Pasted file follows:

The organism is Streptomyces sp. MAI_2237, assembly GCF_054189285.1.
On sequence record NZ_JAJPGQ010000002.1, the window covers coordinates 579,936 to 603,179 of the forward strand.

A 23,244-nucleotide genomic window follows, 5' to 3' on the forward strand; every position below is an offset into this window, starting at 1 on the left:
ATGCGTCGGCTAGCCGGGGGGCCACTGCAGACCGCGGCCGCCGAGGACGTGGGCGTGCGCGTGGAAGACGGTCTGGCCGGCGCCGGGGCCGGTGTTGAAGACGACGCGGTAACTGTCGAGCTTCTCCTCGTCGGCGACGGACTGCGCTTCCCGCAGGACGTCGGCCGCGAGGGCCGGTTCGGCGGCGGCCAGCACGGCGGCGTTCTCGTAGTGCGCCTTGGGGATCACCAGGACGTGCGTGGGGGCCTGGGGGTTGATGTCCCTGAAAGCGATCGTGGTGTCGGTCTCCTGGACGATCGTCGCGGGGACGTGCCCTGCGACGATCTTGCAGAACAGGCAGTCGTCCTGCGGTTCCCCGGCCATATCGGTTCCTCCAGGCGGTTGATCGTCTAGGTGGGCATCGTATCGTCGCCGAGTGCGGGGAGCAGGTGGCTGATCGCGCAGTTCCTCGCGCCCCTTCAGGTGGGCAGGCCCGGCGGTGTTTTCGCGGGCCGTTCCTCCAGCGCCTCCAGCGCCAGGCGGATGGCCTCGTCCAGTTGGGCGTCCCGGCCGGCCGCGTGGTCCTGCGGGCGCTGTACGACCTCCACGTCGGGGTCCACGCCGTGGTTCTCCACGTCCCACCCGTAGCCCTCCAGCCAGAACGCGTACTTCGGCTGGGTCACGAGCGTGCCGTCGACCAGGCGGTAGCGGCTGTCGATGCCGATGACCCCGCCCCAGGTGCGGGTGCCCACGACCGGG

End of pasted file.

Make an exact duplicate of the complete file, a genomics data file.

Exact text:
The organism is Streptomyces sp. MAI_2237, assembly GCF_054189285.1.
On sequence record NZ_JAJPGQ010000002.1, the window covers coordinates 579,936 to 603,179 of the forward strand.

A 23,244-nucleotide genomic window follows, 5' to 3' on the forward strand; every position below is an offset into this window, starting at 1 on the left:
ATGCGTCGGCTAGCCGGGGGGCCACTGCAGACCGCGGCCGCCGAGGACGTGGGCGTGCGCGTGGAAGACGGTCTGGCCGGCGCCGGGGCCGGTGTTGAAGACGACGCGGTAACTGTCGAGCTTCTCCTCGTCGGCGACGGACTGCGCTTCCCGCAGGACGTCGGCCGCGAGGGCCGGTTCGGCGGCGGCCAGCACGGCGGCGTTCTCGTAGTGCGCCTTGGGGATCACCAGGACGTGCGTGGGGGCCTGGGGGTTGATGTCCCTGAAAGCGATCGTGGTGTCGGTCTCCTGGACGATCGTCGCGGGGACGTGCCCTGCGACGATCTTGCAGAACAGGCAGTCGTCCTGCGGTTCCCCGGCCATATCGGTTCCTCCAGGCGGTTGATCGTCTAGGTGGGCATCGTATCGTCGCCGAGTGCGGGGAGCAGGTGGCTGATCGCGCAGTTCCTCGCGCCCCTTCAGGTGGGCAGGCCCGGCGGTGTTTTCGCGGGCCGTTCCTCCAGCGCCTCCAGCGCCAGGCGGATGGCCTCGTCCAGTTGGGCGTCCCGGCCGGCCGCGTGGTCCTGCGGGCGCTGTACGACCTCCACGTCGGGGTCCACGCCGTGGTTCTCCACGTCCCACCCGTAGCCCTCCAGCCAGAACGCGTACTTCGGCTGGGTCACGAGCGTGCCGTCGACCAGGCGGTAGCGGCTGTCGATGCCGATGACCCCGCCCCAGGTGCGGGTGCCCACGACCGGG